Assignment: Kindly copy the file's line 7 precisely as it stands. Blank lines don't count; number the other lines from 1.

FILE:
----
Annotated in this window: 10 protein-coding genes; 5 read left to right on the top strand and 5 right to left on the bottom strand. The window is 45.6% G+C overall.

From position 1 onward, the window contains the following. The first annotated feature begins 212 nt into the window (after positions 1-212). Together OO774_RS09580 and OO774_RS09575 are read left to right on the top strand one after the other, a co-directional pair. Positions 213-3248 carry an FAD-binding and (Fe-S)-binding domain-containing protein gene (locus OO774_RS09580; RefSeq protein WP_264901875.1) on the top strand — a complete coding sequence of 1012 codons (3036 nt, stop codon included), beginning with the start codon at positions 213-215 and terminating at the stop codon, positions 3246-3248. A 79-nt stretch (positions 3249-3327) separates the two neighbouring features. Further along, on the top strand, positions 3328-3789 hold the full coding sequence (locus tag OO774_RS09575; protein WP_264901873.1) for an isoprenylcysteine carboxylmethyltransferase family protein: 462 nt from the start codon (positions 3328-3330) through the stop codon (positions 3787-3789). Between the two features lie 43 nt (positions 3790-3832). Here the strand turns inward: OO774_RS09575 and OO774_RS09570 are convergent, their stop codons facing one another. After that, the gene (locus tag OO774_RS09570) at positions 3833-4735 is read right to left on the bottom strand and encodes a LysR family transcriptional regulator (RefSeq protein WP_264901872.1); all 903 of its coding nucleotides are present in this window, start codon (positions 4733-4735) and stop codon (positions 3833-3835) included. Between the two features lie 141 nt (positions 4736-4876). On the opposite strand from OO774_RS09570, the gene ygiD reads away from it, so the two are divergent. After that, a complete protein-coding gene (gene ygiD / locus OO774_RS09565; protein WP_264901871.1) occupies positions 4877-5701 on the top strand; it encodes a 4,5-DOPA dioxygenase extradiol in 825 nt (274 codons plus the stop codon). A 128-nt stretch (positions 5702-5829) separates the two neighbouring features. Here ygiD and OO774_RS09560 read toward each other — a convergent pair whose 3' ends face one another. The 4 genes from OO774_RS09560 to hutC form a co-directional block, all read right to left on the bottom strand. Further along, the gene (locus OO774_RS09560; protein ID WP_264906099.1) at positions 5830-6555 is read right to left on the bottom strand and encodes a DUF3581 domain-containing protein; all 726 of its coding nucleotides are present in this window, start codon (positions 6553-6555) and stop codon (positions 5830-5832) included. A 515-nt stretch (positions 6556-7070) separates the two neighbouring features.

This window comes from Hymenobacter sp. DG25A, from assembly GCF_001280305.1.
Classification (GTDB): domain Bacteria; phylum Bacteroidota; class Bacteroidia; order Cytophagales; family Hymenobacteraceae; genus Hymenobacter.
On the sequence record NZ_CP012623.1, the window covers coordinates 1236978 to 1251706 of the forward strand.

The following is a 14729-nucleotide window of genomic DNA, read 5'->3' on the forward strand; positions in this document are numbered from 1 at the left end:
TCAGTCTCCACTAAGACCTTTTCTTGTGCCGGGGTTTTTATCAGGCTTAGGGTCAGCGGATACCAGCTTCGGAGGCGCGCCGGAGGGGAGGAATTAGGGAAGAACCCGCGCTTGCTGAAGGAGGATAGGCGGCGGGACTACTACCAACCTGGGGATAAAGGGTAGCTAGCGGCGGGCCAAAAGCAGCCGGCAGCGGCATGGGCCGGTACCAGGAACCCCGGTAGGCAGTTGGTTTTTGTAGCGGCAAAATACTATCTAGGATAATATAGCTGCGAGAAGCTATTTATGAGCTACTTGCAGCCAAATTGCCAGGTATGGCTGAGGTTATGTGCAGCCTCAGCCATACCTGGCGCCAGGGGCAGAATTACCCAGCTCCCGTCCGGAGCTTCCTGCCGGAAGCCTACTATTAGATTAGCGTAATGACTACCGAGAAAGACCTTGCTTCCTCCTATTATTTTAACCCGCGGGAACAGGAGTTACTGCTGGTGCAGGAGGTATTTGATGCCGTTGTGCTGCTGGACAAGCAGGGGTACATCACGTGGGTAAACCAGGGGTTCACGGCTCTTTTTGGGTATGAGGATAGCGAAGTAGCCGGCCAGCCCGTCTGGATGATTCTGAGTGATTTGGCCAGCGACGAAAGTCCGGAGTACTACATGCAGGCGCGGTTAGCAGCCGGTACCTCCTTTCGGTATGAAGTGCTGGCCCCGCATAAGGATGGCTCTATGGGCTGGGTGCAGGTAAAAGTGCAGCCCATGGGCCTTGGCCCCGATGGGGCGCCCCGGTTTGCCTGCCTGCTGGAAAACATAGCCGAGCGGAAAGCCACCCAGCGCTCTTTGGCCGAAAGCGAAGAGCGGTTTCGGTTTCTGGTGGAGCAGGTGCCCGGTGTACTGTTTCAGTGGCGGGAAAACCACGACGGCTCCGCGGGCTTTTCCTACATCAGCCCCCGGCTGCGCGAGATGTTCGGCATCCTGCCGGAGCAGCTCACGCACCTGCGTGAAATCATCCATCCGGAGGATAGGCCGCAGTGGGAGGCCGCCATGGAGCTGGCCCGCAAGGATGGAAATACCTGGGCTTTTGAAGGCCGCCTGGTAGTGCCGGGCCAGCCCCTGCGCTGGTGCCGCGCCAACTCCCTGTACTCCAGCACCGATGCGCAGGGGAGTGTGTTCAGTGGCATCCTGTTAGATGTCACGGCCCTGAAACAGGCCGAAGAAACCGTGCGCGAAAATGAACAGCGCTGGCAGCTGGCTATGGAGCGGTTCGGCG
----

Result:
TCAGTCTCCACTAAGACCTTTTCTTGTGCCGGGGTTTTTATCAGGCTTAGGGTCAGCGGATACCAGCTTCGGAGGCGCGCCGGAGGGGAGGAATTAGGGAAGAACCCGCGCTTGCTGAAGGAGGATAGGCGGCGGGACTACTACCAACCTGGGGATAAAGGGTAGCTAGCGGCGGGCCAAAAGCAGCCGGCAGCGGCATGGGCCGGTACCAGGAACCCCGGTAGGCAGTTGGTTTTTGTAGCGGCAAAATACTATCTAGGATAATATAGCTGCGAGAAGCTATTTATGAGCTACTTGCAGCCAAATTGCCAGGTATGGCTGAGGTTATGTGCAGCCTCAGCCATACCTGGCGCCAGGGGCAGAATTACCCAGCTCCCGTCCGGAGCTTCCTGCCGGAAGCCTACTATTAGATTAGCGTAATGACTACCGAGAAAGACCTTGCTTCCTCCTATTATTTTAACCCGCGGGAACAGGAGTTACTGCTGGTGCAGGAGGTATTTGATGCCGTTGTGCTGCTGGACAAGCAGGGGTACATCACGTGGGTAAACCAGGGGTTCACGGCTCTTTTTGGGTATGAGGATAGCGAAGTAGCCGGCCAGCCCGTCTGGATGATTCTGAGTGATTTGGCCAGCGACGAAAGTCCGGAGTACTACATGCAGGCGCGGTTAGCAGCCGGTACCTCCTTTCGGTATGAAGTGCTGGCCCCGCATAAGGATGGCTCTATGGGCTGGGTGCAGGTAAAAGTGCAGCCCATGGGCCTTGGCCCCGATGGGGCGCCCCGGTTTGCCTGCCTGCTGGAAAACATAGCCGAGCGGAAAGCCACCCAGCGCTCTTTGGCCGAAAGCGAAGAGCGGTTTCGGTTTCTGGTGGAGCAGGTGCCCGGTGTACTGTTTCAGTGGCGGGAAAACCACGACGGCTCCGCGGGCTTTTCCTACATCAGCCCCCGGCTGCGCGAGATGTTCGGCATCCTGCCGGAGCAGCTCACGCACCTGCGTGAAATCATCCATCCGGAGGATAGGCCGCAGTGGGAGGCCGCCATGGAGCTGGCCCGCAAGGATGGAAATACCTGGGCTTTTGAAGGCCGCCTGGTAGTGCCGGGCCAGCCCCTGCGCTGGTGCCGCGCCAACTCCCTGTACTCCAGCACCGATGCGCAGGGGAGTGTGTTCAGTGGCATCCTGTTAGATGTCACGGCCCTGAAACAGGCCGAAGAAACCGTGCGCGAAAATGAACAGCGCTGGCAGCTGGCTATGGAGCGGTTCGGCG